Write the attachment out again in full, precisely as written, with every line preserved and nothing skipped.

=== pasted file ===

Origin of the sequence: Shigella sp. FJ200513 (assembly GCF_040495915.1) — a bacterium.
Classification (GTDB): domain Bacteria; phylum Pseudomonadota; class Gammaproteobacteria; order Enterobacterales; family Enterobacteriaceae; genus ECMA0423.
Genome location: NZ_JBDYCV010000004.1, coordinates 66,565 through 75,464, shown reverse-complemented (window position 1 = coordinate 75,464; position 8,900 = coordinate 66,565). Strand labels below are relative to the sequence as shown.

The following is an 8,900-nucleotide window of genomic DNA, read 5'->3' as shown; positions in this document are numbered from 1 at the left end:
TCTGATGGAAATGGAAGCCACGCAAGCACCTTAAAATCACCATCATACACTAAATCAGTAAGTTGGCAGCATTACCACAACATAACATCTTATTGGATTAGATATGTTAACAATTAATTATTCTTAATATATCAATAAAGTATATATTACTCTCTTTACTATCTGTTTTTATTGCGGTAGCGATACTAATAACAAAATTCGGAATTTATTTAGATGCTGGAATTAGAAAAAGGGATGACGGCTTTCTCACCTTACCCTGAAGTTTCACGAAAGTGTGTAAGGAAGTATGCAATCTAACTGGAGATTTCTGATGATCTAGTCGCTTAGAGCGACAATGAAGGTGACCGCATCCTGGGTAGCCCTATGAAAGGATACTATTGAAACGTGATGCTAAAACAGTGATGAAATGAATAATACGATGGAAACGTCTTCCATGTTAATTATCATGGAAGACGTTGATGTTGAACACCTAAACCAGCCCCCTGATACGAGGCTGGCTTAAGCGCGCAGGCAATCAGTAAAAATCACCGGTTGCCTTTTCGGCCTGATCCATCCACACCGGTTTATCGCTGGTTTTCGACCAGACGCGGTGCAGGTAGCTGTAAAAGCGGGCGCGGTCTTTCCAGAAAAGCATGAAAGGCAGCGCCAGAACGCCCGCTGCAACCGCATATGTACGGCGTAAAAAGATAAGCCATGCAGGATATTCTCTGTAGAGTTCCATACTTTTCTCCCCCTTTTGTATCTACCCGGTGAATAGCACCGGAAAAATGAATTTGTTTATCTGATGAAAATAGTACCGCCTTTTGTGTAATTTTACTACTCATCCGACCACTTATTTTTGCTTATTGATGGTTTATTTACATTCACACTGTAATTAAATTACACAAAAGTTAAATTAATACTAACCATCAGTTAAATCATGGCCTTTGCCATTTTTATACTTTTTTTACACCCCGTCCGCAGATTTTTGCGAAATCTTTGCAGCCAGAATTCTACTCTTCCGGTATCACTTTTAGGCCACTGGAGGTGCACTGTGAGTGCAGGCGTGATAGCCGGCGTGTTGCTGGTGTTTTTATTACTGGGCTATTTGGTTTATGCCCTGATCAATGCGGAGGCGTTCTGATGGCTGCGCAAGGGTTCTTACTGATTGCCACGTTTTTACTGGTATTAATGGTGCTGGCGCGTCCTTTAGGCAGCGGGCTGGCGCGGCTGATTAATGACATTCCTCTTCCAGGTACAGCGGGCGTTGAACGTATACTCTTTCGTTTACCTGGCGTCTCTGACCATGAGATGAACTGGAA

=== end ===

Origin of the sequence: Shigella sp. FJ200513 (assembly GCF_040495915.1) — a bacterium.
Classification (GTDB): domain Bacteria; phylum Pseudomonadota; class Gammaproteobacteria; order Enterobacterales; family Enterobacteriaceae; genus ECMA0423.
Genome location: NZ_JBDYCV010000004.1, coordinates 66,565 through 75,464, shown reverse-complemented (window position 1 = coordinate 75,464; position 8,900 = coordinate 66,565). Strand labels below are relative to the sequence as shown.

The following is an 8,900-nucleotide window of genomic DNA, read 5'->3' as shown; positions in this document are numbered from 1 at the left end:
TCTGATGGAAATGGAAGCCACGCAAGCACCTTAAAATCACCATCATACACTAAATCAGTAAGTTGGCAGCATTACCACAACATAACATCTTATTGGATTAGATATGTTAACAATTAATTATTCTTAATATATCAATAAAGTATATATTACTCTCTTTACTATCTGTTTTTATTGCGGTAGCGATACTAATAACAAAATTCGGAATTTATTTAGATGCTGGAATTAGAAAAAGGGATGACGGCTTTCTCACCTTACCCTGAAGTTTCACGAAAGTGTGTAAGGAAGTATGCAATCTAACTGGAGATTTCTGATGATCTAGTCGCTTAGAGCGACAATGAAGGTGACCGCATCCTGGGTAGCCCTATGAAAGGATACTATTGAAACGTGATGCTAAAACAGTGATGAAATGAATAATACGATGGAAACGTCTTCCATGTTAATTATCATGGAAGACGTTGATGTTGAACACCTAAACCAGCCCCCTGATACGAGGCTGGCTTAAGCGCGCAGGCAATCAGTAAAAATCACCGGTTGCCTTTTCGGCCTGATCCATCCACACCGGTTTATCGCTGGTTTTCGACCAGACGCGGTGCAGGTAGCTGTAAAAGCGGGCGCGGTCTTTCCAGAAAAGCATGAAAGGCAGCGCCAGAACGCCCGCTGCAACCGCATATGTACGGCGTAAAAAGATAAGCCATGCAGGATATTCTCTGTAGAGTTCCATACTTTTCTCCCCCTTTTGTATCTACCCGGTGAATAGCACCGGAAAAATGAATTTGTTTATCTGATGAAAATAGTACCGCCTTTTGTGTAATTTTACTACTCATCCGACCACTTATTTTTGCTTATTGATGGTTTATTTACATTCACACTGTAATTAAATTACACAAAAGTTAAATTAATACTAACCATCAGTTAAATCATGGCCTTTGCCATTTTTATACTTTTTTTACACCCCGTCCGCAGATTTTTGCGAAATCTTTGCAGCCAGAATTCTACTCTTCCGGTATCACTTTTAGGCCACTGGAGGTGCACTGTGAGTGCAGGCGTGATAGCCGGCGTGTTGCTGGTGTTTTTATTACTGGGCTATTTGGTTTATGCCCTGATCAATGCGGAGGCGTTCTGATGGCTGCGCAAGGGTTCTTACTGATTGCCACGTTTTTACTGGTATTAATGGTGCTGGCGCGTCCTTTAGGCAGCGGGCTGGCGCGGCTGATTAATGACATTCCTCTTCCAGGTACAGCGGGCGTTGAACGTATACTCTTTCGTTTACCTGGCGTCTCTGACCATGAGATGAACTGGAA